BooksWriting a novel is a lot of hard work. Selling a novel is harder still. But there’s an intermediate step that I’m struggling with right now. I have a completed and polished manuscript ready to send to prospective publishers but I don’t know what type of book it is, exactly. The stumbling block- -I’m not sure if it’s for Middle Grades (ages 8-12) or Young Adults (13 to whenever one feels like an Old Adult).

Why is this important? Because I have to confidently proclaim the book’s intended audience in order to make my sales pitch.

This thought was not foremost in my mind when I wrote Mary Benton, a western historical novel with a female protagonist. She’s 10 at the start of the book and 16 at the end. Available guidance suggests the protagonist should be at the upper end of the intended audience’s age bracket- -someone the reader can identify with as well as look up to. Is there no room for a protagonist who evolves from a child to a young adult within the confines of a single book?

Plots for Middle Grade readers can include scary things, but not overtly violent or bloody things. Romance should be limited to hand holding and the “first kiss”, if it enters the story at all. Young Adult plots may have violence and bloodshed, as well as some scenes involving sex (but very low-key sex). Where to rate the things that happen to Mary Benton- -assisting in a difficult childbirth, a kiss from a boy she doesn’t like, a young man who loved her getting killed in the Rogue River Indian War?

The writing- -vocabulary, sentence-length, etc.- -should be appropriate for the intended audience. Is it some sort of mistake that I wrote, instead, in consideration of the age, background and circumstances of my protagonist?

These “rules” are my starting place. To gain an appreciation for how Middle Grade and Young Adult fiction appears in actual published works, I’m reading many new titles from both classifications. Based on what I’ve read so far, I’m guessing Mary Benton straddles the two groups. Hopefully all this reading will turn up some “comps”- -competitive (or, according to some sources, comparative) titles that my book is “like”. Agents, editors and publishers love this type of information because it suggests how the book, if published, might be marketed. So far, I’ve had no luck on this front and I’m sorely tempted to state, “Mary Benton is like a cross between Little House on the Prairie and Jane Eyre.” At least a potential publisher wouldn’t think I was short on confidence!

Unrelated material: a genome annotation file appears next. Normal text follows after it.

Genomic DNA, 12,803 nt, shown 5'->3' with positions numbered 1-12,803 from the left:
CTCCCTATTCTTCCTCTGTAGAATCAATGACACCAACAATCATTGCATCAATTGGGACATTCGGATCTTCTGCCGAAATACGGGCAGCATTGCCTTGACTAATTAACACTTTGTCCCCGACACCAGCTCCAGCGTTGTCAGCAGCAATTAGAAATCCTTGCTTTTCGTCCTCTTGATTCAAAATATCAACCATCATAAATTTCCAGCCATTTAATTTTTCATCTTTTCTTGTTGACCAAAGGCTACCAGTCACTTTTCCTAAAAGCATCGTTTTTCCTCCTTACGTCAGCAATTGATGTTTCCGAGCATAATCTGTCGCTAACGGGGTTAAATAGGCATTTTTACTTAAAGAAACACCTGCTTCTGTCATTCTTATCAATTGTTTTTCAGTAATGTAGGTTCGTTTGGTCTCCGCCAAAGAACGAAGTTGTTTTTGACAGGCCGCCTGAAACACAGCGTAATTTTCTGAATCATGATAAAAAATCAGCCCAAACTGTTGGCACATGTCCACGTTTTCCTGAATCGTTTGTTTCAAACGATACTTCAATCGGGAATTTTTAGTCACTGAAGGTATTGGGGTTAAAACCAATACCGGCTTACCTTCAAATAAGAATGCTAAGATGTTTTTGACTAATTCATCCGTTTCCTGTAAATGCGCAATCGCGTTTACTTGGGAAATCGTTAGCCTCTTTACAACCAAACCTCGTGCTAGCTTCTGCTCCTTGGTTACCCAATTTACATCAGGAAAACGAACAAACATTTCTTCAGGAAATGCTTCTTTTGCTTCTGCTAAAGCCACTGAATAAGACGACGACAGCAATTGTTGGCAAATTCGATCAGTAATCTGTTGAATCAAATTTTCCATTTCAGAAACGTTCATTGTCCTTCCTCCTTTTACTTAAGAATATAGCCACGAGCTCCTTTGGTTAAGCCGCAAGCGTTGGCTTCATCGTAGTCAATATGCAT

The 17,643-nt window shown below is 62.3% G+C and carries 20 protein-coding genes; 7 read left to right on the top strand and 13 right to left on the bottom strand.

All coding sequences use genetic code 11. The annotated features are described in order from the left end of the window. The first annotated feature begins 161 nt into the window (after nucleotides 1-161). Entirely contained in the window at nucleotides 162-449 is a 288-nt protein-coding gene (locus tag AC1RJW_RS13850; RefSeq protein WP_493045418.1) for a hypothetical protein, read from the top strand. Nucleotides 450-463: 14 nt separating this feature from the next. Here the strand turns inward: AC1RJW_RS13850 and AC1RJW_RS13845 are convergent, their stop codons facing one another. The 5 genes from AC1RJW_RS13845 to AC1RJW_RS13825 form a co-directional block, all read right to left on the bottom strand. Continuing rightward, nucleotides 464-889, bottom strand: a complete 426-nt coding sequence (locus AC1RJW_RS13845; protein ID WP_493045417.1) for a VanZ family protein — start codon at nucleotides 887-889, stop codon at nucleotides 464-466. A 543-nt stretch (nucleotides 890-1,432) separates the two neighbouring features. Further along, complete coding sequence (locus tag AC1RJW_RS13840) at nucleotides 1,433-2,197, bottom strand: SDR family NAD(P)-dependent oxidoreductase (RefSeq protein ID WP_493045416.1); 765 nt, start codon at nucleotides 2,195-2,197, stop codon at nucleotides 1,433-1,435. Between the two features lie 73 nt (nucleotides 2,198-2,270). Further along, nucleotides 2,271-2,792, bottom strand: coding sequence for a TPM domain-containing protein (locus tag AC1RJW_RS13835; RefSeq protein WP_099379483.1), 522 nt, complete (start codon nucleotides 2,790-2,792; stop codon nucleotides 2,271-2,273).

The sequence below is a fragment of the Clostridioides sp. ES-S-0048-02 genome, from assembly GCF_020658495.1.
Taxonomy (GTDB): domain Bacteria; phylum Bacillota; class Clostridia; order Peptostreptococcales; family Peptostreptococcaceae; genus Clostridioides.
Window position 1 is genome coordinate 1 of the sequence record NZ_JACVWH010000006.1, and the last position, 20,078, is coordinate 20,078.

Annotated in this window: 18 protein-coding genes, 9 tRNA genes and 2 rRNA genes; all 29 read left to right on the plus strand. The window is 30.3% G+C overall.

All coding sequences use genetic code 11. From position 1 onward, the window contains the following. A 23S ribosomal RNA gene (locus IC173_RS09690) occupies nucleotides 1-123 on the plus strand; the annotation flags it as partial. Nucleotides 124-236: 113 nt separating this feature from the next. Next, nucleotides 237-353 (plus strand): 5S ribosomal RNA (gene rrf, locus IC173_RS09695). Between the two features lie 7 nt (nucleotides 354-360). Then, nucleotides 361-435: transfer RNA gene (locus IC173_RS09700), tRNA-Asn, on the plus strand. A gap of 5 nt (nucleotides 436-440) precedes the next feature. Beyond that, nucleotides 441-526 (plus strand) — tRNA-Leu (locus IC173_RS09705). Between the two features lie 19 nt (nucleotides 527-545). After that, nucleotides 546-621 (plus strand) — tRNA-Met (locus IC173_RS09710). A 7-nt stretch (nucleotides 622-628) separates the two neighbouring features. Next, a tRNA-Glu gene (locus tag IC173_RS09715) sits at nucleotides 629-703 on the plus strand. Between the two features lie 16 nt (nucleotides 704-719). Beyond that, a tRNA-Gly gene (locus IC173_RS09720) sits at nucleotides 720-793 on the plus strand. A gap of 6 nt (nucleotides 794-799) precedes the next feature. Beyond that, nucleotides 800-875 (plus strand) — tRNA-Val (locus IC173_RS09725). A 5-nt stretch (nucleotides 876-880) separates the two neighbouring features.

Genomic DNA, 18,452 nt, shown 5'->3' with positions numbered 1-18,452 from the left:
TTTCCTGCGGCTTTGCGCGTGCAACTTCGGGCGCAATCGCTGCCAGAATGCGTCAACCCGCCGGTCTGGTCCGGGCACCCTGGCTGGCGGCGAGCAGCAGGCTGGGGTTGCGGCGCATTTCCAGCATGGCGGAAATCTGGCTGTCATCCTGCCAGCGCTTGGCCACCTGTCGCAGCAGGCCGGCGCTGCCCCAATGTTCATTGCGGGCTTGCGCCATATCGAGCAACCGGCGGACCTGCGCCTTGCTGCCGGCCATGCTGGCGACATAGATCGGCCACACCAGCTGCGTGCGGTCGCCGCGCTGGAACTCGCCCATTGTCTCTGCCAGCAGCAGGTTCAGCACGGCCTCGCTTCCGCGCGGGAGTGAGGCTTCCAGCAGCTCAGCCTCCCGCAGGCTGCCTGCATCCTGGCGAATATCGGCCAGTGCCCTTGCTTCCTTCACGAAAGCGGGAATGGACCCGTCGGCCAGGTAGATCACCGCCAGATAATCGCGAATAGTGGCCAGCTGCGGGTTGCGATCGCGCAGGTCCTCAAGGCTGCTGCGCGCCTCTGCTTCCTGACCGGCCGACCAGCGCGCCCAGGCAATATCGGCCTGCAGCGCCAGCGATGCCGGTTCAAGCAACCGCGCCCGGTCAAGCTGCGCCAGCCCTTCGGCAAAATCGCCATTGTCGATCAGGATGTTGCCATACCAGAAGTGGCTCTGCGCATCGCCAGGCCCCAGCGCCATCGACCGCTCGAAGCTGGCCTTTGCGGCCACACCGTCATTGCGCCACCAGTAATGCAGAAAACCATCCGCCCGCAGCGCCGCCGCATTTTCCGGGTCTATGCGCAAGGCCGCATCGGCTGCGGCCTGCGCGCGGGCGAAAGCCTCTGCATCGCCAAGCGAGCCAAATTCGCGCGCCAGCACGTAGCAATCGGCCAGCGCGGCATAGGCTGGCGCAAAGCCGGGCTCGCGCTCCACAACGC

All of this inquiry and agonizing has made me a bit chicken-hearted about sending out my novel, but I’ve challenged myself to submit Mary Benton to one or more publishers by the end of June 2015. I’m still working on my Middle Grade and Young Adult reading stack, thanks to our well-stocked rural library system (though I’m skeptical about the “comps” thing). If, in a couple of years you read a book review that claims, “She’s Laura Ingalls Wilder and Charlotte Bronte rolled into one!” it’s probably me.

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